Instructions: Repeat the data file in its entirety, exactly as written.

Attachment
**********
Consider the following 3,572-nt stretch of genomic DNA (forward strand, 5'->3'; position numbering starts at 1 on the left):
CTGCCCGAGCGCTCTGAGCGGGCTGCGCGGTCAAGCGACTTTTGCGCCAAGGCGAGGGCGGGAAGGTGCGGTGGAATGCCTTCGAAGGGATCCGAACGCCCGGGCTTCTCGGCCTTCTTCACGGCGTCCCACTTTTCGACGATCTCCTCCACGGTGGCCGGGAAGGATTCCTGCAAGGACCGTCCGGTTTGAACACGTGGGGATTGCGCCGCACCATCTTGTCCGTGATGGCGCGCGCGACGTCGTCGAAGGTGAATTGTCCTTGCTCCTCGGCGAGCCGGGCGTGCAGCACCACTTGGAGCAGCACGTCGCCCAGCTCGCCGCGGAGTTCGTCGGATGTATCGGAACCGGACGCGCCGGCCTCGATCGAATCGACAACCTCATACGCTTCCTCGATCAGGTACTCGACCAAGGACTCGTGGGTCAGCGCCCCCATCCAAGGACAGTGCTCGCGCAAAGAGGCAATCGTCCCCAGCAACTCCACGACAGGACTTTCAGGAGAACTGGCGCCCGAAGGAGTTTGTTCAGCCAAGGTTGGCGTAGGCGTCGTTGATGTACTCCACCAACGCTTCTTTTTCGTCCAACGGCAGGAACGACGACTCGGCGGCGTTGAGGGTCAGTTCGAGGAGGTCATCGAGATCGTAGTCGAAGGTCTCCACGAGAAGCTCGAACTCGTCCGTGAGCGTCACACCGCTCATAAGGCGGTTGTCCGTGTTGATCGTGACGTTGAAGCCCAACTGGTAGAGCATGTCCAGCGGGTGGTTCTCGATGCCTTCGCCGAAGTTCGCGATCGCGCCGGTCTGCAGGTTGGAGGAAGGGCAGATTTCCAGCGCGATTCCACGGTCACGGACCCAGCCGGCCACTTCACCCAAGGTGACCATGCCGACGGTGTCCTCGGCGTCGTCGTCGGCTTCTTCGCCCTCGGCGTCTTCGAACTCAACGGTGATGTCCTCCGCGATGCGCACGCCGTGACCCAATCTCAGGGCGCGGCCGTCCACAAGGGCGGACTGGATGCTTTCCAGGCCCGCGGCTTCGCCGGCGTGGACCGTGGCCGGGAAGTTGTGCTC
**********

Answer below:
Consider the following 3,572-nt stretch of genomic DNA (forward strand, 5'->3'; position numbering starts at 1 on the left):
CTGCCCGAGCGCTCTGAGCGGGCTGCGCGGTCAAGCGACTTTTGCGCCAAGGCGAGGGCGGGAAGGTGCGGTGGAATGCCTTCGAAGGGATCCGAACGCCCGGGCTTCTCGGCCTTCTTCACGGCGTCCCACTTTTCGACGATCTCCTCCACGGTGGCCGGGAAGGATTCCTGCAAGGACCGTCCGGTTTGAACACGTGGGGATTGCGCCGCACCATCTTGTCCGTGATGGCGCGCGCGACGTCGTCGAAGGTGAATTGTCCTTGCTCCTCGGCGAGCCGGGCGTGCAGCACCACTTGGAGCAGCACGTCGCCCAGCTCGCCGCGGAGTTCGTCGGATGTATCGGAACCGGACGCGCCGGCCTCGATCGAATCGACAACCTCATACGCTTCCTCGATCAGGTACTCGACCAAGGACTCGTGGGTCAGCGCCCCCATCCAAGGACAGTGCTCGCGCAAAGAGGCAATCGTCCCCAGCAACTCCACGACAGGACTTTCAGGAGAACTGGCGCCCGAAGGAGTTTGTTCAGCCAAGGTTGGCGTAGGCGTCGTTGATGTACTCCACCAACGCTTCTTTTTCGTCCAACGGCAGGAACGACGACTCGGCGGCGTTGAGGGTCAGTTCGAGGAGGTCATCGAGATCGTAGTCGAAGGTCTCCACGAGAAGCTCGAACTCGTCCGTGAGCGTCACACCGCTCATAAGGCGGTTGTCCGTGTTGATCGTGACGTTGAAGCCCAACTGGTAGAGCATGTCCAGCGGGTGGTTCTCGATGCCTTCGCCGAAGTTCGCGATCGCGCCGGTCTGCAGGTTGGAGGAAGGGCAGATTTCCAGCGCGATTCCACGGTCACGGACCCAGCCGGCCACTTCACCCAAGGTGACCATGCCGACGGTGTCCTCGGCGTCGTCGTCGGCTTCTTCGCCCTCGGCGTCTTCGAACTCAACGGTGATGTCCTCCGCGATGCGCACGCCGTGACCCAATCTCAGGGCGCGGCCGTCCACAAGGGCGGACTGGATGCTTTCCAGGCCCGCGGCTTCGCCGGCGTGGACCGTGGCCGGGAAGTTGTGCTC